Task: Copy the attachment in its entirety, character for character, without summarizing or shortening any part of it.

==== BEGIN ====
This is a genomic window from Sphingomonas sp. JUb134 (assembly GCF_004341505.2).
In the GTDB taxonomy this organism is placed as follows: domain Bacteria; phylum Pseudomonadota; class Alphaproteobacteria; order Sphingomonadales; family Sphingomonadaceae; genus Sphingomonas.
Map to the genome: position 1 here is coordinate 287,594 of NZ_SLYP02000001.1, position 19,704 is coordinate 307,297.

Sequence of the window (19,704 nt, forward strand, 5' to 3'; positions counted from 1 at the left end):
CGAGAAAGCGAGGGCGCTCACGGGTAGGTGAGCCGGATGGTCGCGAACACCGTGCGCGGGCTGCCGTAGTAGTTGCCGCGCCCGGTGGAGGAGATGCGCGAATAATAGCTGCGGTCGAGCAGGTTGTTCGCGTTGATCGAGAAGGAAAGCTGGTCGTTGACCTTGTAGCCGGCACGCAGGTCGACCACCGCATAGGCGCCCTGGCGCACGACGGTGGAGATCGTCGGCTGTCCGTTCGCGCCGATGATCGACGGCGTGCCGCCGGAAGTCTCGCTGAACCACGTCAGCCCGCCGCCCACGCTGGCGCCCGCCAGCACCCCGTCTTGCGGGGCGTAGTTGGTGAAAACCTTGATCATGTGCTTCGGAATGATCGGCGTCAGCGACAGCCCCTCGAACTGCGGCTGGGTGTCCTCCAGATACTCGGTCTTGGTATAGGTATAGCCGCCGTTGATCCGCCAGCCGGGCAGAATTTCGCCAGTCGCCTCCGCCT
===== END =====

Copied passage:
This is a genomic window from Sphingomonas sp. JUb134 (assembly GCF_004341505.2).
In the GTDB taxonomy this organism is placed as follows: domain Bacteria; phylum Pseudomonadota; class Alphaproteobacteria; order Sphingomonadales; family Sphingomonadaceae; genus Sphingomonas.
Map to the genome: position 1 here is coordinate 287,594 of NZ_SLYP02000001.1, position 19,704 is coordinate 307,297.

Sequence of the window (19,704 nt, forward strand, 5' to 3'; positions counted from 1 at the left end):
CGAGAAAGCGAGGGCGCTCACGGGTAGGTGAGCCGGATGGTCGCGAACACCGTGCGCGGGCTGCCGTAGTAGTTGCCGCGCCCGGTGGAGGAGATGCGCGAATAATAGCTGCGGTCGAGCAGGTTGTTCGCGTTGATCGAGAAGGAAAGCTGGTCGTTGACCTTGTAGCCGGCACGCAGGTCGACCACCGCATAGGCGCCCTGGCGCACGACGGTGGAGATCGTCGGCTGTCCGTTCGCGCCGATGATCGACGGCGTGCCGCCGGAAGTCTCGCTGAACCACGTCAGCCCGCCGCCCACGCTGGCGCCCGCCAGCACCCCGTCTTGCGGGGCGTAGTTGGTGAAAACCTTGATCATGTGCTTCGGAATGATCGGCGTCAGCGACAGCCCCTCGAACTGCGGCTGGGTGTCCTCCAGATACTCGGTCTTGGTATAGGTATAGCCGCCGTTGATCCGCCAGCCGGGCAGAATTTCGCCAGTCGCCTCCGCCT